One of the more common complications of inflammatory bowel disease (IBD) is narrowing of the intestinal tract, also known as stricture. Slight narrowing of the intestines is often managed conservatively. However, partial to complete obstruction of the bowel may cause serious complications unless surgically corrected. Strictureplasty is a well-established procedure used to widen and preserve an obstructed segment of intestine.

At the IBD Center of Excellence, our patients benefit from a team of physicians dedicated to the comprehensive management of IBD symptoms and complications. When surgery is necessary, our GI and colorectal surgeons are adept at performing the most advanced and effective procedures to deliver the best results. To learn more about complications of IBD or to schedule a consultation with one of our surgeons, contact us at (888) 593-1042.

How Do Intestinal Strictures Form?

When a segment of the intestinal tract is chronically inflamed, scar tissue begins to develop within the lining. Over time, this segment can become narrowed or obstructed and is then known as a stricture. Strictures are far more common in patients with Crohn’s disease, because this form of IBD is a transmural disease and affects all layers of the intestinal wall.

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A stricture may not cause any symptoms until the narrowing impedes flow of intestinal contents. Once an obstruction occurs, patients often experience pain, abdominal cramping, bloating, and an inability to pass stools. Diagnostic examination of the intestinal tract should be performed at the first sign of an obstruction.

Preparation for Surgery

Before undergoing a strictureplasty, the extent and location of intestinal obstruction must be confirmed. This is typically done using a CT or MRI scan of the abdomen. In some cases, an upper GI endoscopy (EGD) or colonoscopy may be performed to locate the stricture. If the obstruction is severe, emergency surgery may be necessary to prevent further complications.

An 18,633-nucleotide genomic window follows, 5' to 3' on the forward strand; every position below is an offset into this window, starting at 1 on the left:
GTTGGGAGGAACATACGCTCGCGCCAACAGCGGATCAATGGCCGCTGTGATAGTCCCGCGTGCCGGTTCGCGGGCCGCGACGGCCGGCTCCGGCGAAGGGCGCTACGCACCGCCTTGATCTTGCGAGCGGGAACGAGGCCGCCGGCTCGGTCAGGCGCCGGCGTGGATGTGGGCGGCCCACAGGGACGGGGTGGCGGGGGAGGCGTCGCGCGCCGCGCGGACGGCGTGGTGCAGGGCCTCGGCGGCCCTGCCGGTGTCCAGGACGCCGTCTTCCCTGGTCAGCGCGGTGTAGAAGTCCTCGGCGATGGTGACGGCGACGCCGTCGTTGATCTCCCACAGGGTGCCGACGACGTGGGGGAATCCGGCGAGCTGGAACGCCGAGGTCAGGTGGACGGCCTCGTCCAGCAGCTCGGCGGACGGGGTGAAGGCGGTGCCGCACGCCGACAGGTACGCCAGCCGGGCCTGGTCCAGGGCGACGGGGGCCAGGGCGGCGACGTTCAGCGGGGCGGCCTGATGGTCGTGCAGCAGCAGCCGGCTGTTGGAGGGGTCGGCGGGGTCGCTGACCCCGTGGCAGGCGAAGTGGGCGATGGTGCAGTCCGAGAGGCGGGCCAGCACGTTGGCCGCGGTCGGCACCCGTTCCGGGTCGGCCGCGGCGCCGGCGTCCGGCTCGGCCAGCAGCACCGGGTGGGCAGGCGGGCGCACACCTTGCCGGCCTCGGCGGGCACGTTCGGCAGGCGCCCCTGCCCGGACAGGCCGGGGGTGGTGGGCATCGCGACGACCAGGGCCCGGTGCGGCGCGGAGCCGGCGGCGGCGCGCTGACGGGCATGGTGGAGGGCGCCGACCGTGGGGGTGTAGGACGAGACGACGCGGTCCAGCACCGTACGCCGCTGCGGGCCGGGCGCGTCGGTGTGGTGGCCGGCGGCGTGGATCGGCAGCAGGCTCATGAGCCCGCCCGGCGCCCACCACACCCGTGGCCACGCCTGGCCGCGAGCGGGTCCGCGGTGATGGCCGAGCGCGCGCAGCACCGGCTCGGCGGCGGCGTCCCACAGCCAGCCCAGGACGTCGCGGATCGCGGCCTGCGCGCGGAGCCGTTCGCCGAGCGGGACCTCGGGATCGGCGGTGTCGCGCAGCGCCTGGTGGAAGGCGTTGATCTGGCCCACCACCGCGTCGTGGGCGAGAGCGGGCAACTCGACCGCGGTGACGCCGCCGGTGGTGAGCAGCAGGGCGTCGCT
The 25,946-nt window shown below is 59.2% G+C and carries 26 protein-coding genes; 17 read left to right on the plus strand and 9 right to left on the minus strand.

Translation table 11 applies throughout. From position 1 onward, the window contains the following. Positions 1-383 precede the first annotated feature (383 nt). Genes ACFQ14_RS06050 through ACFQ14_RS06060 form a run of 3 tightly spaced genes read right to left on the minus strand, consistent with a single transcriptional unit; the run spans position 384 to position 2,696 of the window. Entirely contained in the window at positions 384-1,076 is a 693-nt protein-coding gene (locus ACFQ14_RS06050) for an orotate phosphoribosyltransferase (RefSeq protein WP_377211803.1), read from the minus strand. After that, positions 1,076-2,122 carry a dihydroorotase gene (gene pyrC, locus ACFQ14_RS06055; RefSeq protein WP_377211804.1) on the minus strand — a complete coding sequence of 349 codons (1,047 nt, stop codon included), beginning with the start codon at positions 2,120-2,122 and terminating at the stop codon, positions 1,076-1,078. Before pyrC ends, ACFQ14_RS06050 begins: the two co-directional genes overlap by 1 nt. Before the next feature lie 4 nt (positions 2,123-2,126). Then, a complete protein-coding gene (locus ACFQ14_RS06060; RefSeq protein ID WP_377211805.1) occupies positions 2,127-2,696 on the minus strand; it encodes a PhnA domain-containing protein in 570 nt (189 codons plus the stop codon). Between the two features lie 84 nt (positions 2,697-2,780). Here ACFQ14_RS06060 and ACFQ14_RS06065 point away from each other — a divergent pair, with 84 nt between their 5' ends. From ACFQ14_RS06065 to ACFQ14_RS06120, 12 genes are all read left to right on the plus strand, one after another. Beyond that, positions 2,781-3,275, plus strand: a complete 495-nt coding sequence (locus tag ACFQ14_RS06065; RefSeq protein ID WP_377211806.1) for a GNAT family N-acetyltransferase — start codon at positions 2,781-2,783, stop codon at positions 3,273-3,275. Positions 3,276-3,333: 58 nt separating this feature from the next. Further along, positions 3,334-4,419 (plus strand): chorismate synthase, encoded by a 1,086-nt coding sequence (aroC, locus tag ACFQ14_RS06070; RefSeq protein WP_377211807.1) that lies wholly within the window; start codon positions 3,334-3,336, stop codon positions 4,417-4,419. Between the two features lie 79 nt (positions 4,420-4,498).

Surgical Procedure

Prior to surgery, you will be placed under general anesthesia and closely monitored by one of our expert anesthesiologists. An incision is then made in the abdomen over the precise section of damaged intestine. Once the stricture has been located, it may be repaired in one of several ways depending on the length and number of obstructions.

For small strictures or multiple obstructions that are close together, an incision is made longitudinally along the length of intestine. The incision is then pulled transversely and tied with sutures to widen the segment. Medium length obstructions require a technique in which the segment of intestine is folded and then joined to widen the interior.

If a large obstruction has narrowed the intestine beyond the capacity of traditional repair, the damaged segment can by bypassed with the joining of healthy intestinal tissue from either end. After the segment of bowel has been widened, the incision is closed with sutures.

Recovery from Surgery

Following a strictureplasty, an expert team of health professionals will closely monitor you to ensure optimal recovery. Complications from strictureplasty are rare, but may include bleeding, infection, or obstruction of the intestine. Since Crohn’s disease is a chronic condition, some patients will develop new strictures in different portions of the intestine that may require additional surgery. Studies have shown that there is a very low risk of a recurring stricture at the original site following strictureplasty. Patients who undergo strictureplasty can sometimes experience a quicker recovery than those who have resection surgery.

Contact an IBD Specialist in Beverly Hills

The IBD Center of Excellence in Beverly Hills offers a team of world-renowned gastroenterologists and colorectal surgeons who have trained at some of the top medical schools and residencies in the country. Our extensive experience in the treatment of inflammatory bowel disease, coupled with a highly individualized approach, helps us to deliver compassionate and effective care to each patient. For more information on the complications of IBD and surgical treatment, or to schedule a consultation with one of our physicians, please call (888) 593-1042 or fill out our contact form.

Next, read about colectomy.